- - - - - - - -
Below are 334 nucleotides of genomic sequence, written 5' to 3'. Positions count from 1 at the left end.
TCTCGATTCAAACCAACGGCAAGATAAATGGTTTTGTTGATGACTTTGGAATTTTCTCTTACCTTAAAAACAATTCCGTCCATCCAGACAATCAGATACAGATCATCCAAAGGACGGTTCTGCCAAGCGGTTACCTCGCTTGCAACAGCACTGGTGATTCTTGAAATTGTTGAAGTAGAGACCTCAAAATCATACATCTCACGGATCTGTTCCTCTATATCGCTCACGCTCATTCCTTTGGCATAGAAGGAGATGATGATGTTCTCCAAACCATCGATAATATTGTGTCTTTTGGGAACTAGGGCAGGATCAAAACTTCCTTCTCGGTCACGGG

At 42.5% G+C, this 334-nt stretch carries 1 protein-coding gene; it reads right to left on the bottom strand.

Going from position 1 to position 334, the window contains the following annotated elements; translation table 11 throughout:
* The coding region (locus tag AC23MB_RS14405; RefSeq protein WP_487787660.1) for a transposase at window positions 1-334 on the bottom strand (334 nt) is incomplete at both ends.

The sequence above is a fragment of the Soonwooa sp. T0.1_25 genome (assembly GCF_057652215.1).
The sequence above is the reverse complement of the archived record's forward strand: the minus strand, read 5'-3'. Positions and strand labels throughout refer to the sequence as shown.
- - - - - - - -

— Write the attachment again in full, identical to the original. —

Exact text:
Below are 334 nucleotides of genomic sequence, written 5' to 3'. Positions count from 1 at the left end.
TCTCGATTCAAACCAACGGCAAGATAAATGGTTTTGTTGATGACTTTGGAATTTTCTCTTACCTTAAAAACAATTCCGTCCATCCAGACAATCAGATACAGATCATCCAAAGGACGGTTCTGCCAAGCGGTTACCTCGCTTGCAACAGCACTGGTGATTCTTGAAATTGTTGAAGTAGAGACCTCAAAATCATACATCTCACGGATCTGTTCCTCTATATCGCTCACGCTCATTCCTTTGGCATAGAAGGAGATGATGATGTTCTCCAAACCATCGATAATATTGTGTCTTTTGGGAACTAGGGCAGGATCAAAACTTCCTTCTCGGTCACGGG

At 42.5% G+C, this 334-nt stretch carries 1 protein-coding gene; it reads right to left on the bottom strand.

Going from position 1 to position 334, the window contains the following annotated elements; translation table 11 throughout:
* The coding region (locus tag AC23MB_RS14405; RefSeq protein WP_487787660.1) for a transposase at window positions 1-334 on the bottom strand (334 nt) is incomplete at both ends.

The sequence above is a fragment of the Soonwooa sp. T0.1_25 genome (assembly GCF_057652215.1).
The sequence above is the reverse complement of the archived record's forward strand: the minus strand, read 5'-3'. Positions and strand labels throughout refer to the sequence as shown.